Motives, Madness, and Male Behavior

franken
Al Franken

The current cultural focus on sexual harassment and assaults is largely a good thing. Fostering an environment where (a) victims feel that reporting the crime is a viable option with an expectation of being taken seriously, and (b) exposing the prevalence with which that sort of behavior still goes on in modern America (and elsewhere, but we get into other elements with other cultures) can and should go a long way toward changing our cultural acceptances and minimizing, if not eliminating, such behavior in the future.

It's fascinating to see this all going down now; I've written two posts on the subject already, about Cosby and Spacey, and lo and behold here's a third. One of the reasons it's a fascinating topic is its inherent mystery—I really don't get it. I mean, I understand the theory and intellectual analysis of men abusing their power over people they see as lesser; it's an ego and psychology and/or pathology issue, OK. But I don't get it, intuitively. It defies easy understanding. In some cases, the public response also defies easy understanding.

Now, I'm a straight dude who hasn't ever been on the receiving end of this sort of thing, unlike basically every woman I know, so my perspective is limited. There are things I will not know from firsthand experience and things I can only grasp as intellectual concepts. So, with that established, I have a question about Al Franken's case.

I've seen a lot of reaction to Franken's situation on television and social media, heard plenty of people discuss it on podcasts and news shows. People I know and people I don't have declared with vehemence that Franken should resign his Senate seat. Others have said with equal vehemence that he absolutely should not. Some uncertainty exists as to the veracity of the accusations against him—his security escort from the USO tour maintains there was never a moment that Franken and his accuser were alone, for example—but enough of it is accurate enough for Franken to own up to, if not the exact behavior alleged, inappropriate and offensive actions that shouldn't have a place in civilized society. (And really, Franken himself has reacted quite well, showing an awareness and repentance that none of the other men accused of such during this time have shown.)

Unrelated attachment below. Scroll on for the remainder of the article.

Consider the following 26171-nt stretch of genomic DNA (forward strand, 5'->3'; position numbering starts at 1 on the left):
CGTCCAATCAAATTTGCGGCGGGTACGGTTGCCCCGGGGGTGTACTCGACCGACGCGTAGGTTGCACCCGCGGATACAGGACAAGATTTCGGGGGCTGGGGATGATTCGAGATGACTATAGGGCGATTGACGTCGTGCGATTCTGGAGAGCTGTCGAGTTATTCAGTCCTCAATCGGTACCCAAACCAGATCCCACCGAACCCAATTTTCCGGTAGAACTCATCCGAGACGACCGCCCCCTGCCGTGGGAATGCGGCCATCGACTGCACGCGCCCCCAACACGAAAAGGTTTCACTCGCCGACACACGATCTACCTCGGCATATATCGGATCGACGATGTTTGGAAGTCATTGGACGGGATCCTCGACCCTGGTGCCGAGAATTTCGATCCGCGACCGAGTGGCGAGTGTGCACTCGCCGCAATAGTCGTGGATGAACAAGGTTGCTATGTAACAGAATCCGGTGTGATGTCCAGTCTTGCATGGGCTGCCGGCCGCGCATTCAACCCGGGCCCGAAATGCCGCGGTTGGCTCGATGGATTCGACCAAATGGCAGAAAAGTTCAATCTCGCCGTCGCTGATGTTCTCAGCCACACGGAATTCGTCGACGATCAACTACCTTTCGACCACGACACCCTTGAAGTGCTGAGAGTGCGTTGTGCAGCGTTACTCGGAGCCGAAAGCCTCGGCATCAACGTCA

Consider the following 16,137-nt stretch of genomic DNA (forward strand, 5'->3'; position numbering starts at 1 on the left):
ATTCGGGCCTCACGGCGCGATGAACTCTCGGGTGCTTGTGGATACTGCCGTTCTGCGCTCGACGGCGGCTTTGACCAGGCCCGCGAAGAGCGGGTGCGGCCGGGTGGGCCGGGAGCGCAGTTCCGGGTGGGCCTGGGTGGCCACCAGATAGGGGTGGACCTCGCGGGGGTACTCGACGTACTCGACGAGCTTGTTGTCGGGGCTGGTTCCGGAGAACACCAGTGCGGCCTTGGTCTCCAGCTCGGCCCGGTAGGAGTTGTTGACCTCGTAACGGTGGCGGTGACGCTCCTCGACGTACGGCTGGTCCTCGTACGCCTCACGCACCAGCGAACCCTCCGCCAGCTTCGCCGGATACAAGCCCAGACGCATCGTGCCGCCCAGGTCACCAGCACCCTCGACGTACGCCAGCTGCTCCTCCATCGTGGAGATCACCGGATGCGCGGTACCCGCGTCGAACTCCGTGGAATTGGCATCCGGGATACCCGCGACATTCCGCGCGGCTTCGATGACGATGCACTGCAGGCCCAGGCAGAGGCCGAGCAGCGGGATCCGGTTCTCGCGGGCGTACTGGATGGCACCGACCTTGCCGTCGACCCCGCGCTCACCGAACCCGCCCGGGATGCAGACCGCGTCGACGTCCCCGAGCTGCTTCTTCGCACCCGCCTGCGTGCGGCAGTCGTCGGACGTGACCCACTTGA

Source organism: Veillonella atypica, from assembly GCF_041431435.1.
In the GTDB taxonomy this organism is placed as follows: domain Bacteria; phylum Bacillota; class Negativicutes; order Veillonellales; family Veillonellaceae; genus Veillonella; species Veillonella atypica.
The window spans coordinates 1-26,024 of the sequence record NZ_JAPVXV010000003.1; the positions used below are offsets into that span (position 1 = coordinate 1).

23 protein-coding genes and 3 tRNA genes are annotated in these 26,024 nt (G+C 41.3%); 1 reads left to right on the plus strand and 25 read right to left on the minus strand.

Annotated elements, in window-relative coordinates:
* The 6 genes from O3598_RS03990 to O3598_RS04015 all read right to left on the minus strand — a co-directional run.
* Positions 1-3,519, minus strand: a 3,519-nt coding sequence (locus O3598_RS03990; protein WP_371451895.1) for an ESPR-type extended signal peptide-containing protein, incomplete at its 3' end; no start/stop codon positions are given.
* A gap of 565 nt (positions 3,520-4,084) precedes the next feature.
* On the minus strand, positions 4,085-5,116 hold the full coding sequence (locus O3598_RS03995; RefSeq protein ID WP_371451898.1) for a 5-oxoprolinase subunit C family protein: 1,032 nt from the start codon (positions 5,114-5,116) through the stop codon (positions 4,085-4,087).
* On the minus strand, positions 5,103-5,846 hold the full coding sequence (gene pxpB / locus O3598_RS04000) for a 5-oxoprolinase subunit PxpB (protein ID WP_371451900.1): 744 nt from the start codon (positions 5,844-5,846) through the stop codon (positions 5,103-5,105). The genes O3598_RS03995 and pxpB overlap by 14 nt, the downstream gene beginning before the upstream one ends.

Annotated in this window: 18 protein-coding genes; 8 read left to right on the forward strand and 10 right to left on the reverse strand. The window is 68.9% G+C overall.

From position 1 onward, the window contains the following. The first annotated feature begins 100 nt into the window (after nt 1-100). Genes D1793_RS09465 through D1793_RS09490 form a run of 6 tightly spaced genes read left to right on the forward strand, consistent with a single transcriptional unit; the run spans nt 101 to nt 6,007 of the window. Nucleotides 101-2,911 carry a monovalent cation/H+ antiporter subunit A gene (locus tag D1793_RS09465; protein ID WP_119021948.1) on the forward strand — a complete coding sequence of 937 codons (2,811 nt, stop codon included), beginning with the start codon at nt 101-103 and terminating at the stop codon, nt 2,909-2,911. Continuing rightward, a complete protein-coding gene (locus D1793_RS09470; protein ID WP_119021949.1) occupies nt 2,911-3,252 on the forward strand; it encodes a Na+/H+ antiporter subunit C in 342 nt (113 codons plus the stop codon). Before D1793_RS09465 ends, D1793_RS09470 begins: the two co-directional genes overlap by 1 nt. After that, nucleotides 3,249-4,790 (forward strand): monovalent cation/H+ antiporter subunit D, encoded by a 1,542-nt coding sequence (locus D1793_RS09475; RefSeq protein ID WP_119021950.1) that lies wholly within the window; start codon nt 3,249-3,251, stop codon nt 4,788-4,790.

My question to those that demand his resignation, though, is this: Why?

That's not a snarky question, it's intended to be taken at face value. Why do you want him to resign? What purpose will it serve for you? What is the hoped for consequence of a resignation? I'm not advocating one position or the other here, I just want to know the reasoning.

Is it to teach him a lesson, show him that behavior like that is unacceptable and not to be repeated? Unnecessary, Franken is already there and, unlike the other high-profile culprits, has not evidenced a predatory pathology; in fact, plenty of women who have worked with him have made a point of declaring the opposite, that Franken has only been a respectful professional in this regard. He's pre-reformed.

Is it to enforce a kind of no-tolerance policy that demands ostracization of anyone to ever have such an accusation levied on them? If so, be prepared to prosecute scores of other officials and public figures, not to mention everyday men who once pledged a fraternity or made lewd jokes at a bachelor party. (I would not defend such jokes, fraternity practices, pledging fraternities, or even the traditional bachelor party, I'm just pointing out the ubiquity of these attitudes in our culture to date.)

Is it in support of the accuser? She doesn't want his resignation, she in fact seems kind of blasé about any fallout for him.

If none of these things, then what? What big-picture result of a repentant, diligent ally of women's rights and positive public policy leaving his position and abdicating his ability to help influence this and other important issues am I not seeing?

Maybe a zero-tolerance take is valid. I tend to think not, as there are degrees to this and, as Franken has shown, people can grow and learn on the issue and become champions for the cause, and men who have been guilty of one or two relatively minor offenses in years past should not be looked at in the same way as those with pathological issues (Anthony Weiner, Cosby, Spacey, C.K.) and/or who fail to acknowledge the humanity of their victims (Roy Moore, Donald Trump, Harvey Weinstein).

The cultural problem is finally being addressed, and hopefully it will continue to be until such time as we look back on it as distastefully as we do "separate-but-equal" and treating abrasions with mercury. The pathological problems will need an additional vector to combat; a cultural shame/fear factor will no doubt help greatly, but some people will always be predators. It seems important to make a distinction.

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